Film review: Eddie The Eagle

At the 1988 Winter Olympics, Britain found a new sporting hero. He was the one-man ski jumping team, he’d qualified for the competition by the skin of his teeth and he didn’t win a medal. In fact, he was permanently in last place. But everybody came under the energetic spell of Eddie Edwards. Nearly 30 years later, he’s inspired a big screen version of his story, which flies into cinemas on Friday, 1 April 2016. No joke! London Mums’ resident film critic, Freda Cooper, finds out if Eddie The Eagle lands on its feet.

The story

For as long as he could remember, Eddie Edwards had always wanted to compete in the Olympics. Life had other ideas, giving him mobility problems and poor eyesight, but he was never defeated and, when he was forced to rule out athletics, he turned his attention to winters sports. Ski jumping in particular. Against all the odds, he qualified for the Olympics, becoming Britain’s one-man ski jumping team. He acquires an unlikely coach as well, who inspires him even further. And while he doesn’t win a single medal, his exploits and boundless enthusiasm win the hearts of thousands, especially back home.

The trailer



The verdict

While this is a fictionalised account of how Eddie (Taron Edgerton) came to compete at the Winter Olympics, it’s still true to the essence of the story. One of a man who wasn’t good enough to win a medal, knew it, but still wanted to compete and do his best, despite all the obstacles put in his way. The major piece of fiction in the story is his coach, Bronson Peary (Hugh Jackman), a washed-up former pro who decided to invest his talents in the contents of a bottle and now drives a snow sweeper on the practice slopes. The two are, of course, chalk ‘n’ cheese: Eddie drinks milk, Peary prefers scotch, Eddie’s an optimist, Peary is the other way inclined. But even a cynic like Peary eventually has to capitulate in the face of Eddie’s persistence and agrees to be his coach. The rest, as they say, is history. Sort of. Because, although he did have a coach, it wasn’t Peary.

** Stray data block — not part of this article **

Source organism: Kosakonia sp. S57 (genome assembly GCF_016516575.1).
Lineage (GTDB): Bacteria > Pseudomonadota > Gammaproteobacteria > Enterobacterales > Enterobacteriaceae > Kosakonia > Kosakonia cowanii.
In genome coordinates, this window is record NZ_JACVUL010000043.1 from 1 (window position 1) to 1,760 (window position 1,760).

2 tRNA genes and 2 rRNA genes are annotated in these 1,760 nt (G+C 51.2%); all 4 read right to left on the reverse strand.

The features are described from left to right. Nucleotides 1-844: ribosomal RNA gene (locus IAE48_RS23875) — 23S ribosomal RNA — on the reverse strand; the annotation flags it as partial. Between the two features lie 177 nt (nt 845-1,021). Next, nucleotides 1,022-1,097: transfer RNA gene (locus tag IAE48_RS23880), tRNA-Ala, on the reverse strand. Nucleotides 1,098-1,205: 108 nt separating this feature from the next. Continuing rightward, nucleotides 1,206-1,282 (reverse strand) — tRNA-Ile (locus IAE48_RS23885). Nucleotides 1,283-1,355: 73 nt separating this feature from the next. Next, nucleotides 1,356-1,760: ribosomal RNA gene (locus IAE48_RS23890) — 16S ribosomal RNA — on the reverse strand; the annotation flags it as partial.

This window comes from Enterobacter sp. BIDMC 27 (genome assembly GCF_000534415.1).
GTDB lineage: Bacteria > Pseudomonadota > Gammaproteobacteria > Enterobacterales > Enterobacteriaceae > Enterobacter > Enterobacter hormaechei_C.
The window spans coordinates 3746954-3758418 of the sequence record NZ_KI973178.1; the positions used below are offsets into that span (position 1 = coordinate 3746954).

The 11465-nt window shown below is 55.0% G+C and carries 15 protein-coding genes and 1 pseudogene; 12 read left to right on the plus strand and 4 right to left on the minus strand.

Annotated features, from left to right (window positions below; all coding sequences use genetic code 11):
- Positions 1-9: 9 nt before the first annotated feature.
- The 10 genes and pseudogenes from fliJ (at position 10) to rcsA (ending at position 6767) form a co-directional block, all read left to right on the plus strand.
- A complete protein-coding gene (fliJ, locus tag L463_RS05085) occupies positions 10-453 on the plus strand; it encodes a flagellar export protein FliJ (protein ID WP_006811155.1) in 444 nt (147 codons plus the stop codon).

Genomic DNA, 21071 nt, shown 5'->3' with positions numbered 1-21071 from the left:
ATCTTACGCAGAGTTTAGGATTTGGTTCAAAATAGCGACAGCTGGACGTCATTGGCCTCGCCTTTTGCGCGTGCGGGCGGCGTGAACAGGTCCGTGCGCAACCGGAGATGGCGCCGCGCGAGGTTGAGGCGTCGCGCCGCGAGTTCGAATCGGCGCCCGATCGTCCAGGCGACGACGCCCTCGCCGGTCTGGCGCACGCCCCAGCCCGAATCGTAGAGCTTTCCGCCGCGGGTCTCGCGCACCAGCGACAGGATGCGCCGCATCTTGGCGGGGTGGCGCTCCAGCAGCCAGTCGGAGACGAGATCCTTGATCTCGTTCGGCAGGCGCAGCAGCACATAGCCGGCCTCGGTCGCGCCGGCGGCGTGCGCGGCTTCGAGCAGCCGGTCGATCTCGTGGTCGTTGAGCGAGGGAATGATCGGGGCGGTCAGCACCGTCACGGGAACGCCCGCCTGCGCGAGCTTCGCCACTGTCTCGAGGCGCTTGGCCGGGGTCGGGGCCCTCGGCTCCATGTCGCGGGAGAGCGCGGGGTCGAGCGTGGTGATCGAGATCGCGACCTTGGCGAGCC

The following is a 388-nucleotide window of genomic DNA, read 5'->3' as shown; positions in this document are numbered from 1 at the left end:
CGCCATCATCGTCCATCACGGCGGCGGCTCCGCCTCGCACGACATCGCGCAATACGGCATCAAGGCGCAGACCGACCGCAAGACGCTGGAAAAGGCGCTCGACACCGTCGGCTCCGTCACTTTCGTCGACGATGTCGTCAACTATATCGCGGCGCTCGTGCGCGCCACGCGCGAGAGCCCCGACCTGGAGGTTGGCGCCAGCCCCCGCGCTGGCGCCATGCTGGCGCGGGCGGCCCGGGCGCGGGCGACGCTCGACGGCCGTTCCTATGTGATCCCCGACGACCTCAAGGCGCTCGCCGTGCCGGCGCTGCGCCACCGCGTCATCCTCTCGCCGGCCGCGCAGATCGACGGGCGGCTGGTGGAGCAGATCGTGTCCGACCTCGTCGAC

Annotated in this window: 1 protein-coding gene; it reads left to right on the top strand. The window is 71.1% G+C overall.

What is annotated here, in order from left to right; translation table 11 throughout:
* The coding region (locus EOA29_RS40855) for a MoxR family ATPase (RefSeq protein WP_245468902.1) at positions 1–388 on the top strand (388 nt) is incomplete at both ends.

Director Dexter Fletcher is a dab hand at spotting a feel good story and turning into a film. He made the musical Sunshine On Leith (2013), based on the songs of The Proclaimers, and which proved a hit with audiences.   He’s on to an even bigger winner here in what is, so far, the best feel good movie of 2016. The ingredients are all there: the underdog, his supportive mother and sceptical father, the unlikely coach, the many disasters on the slopes, all shot through with an irresistible warmth and good humour. If your heart hasn’t completely melted by the time the credits roll, it must be made of ice.



Taron Edgerton wouldn’t have been the first name that came to mind to play the awkward yet endearing Edwards, especially after the slick, high-kicking Kingsman:The Secret Service. But he totally gets the spirit of the man. And yet again, he has an experienced actor to act alongside him: it was Colin Firth in Kingsman, here it’s Hugh Jackman, looking far better preserved than you would expect from somebody with a liking for booze ‘n’ fags.

The rest of the cast is full of class British acts. Keith Allen as Edwards Senior, who dreamed of being a plasterer: Jim Broadbent as the British TV skiing commentator who can’t wait to tell the world that “the eagle has landed”: Tim McInnerny as the snooty head of the British Olympic Committee, channelling a lot more Blackadder than Percy. And, as a touch of icing on the cake, Christopher Walken as Jackman’s former coach.



Mums’ rating: 8/10

This is simply a great story that’s been made into an adorable film, overflowing with charm, humour and warmth. And it doesn’t fight shy of mentioning that other legendary team from the 1988 Winter Olympics. The Jamaican bobsled team, who made it into cinemas in 1993 in Cool Runnings. Who wouldn’t have wanted a ticket to those Olympics?

Eddie The Eagle the film is a sure fire winner. Eddie The Eagle the man didn’t win a medal, but he won hearts instead. So will the film.


Eddie The Eagle is released in cinemas on Friday, 1 April 2016, certificate PG, and reviewed on Talking Pictures on Thursday, 31 March.

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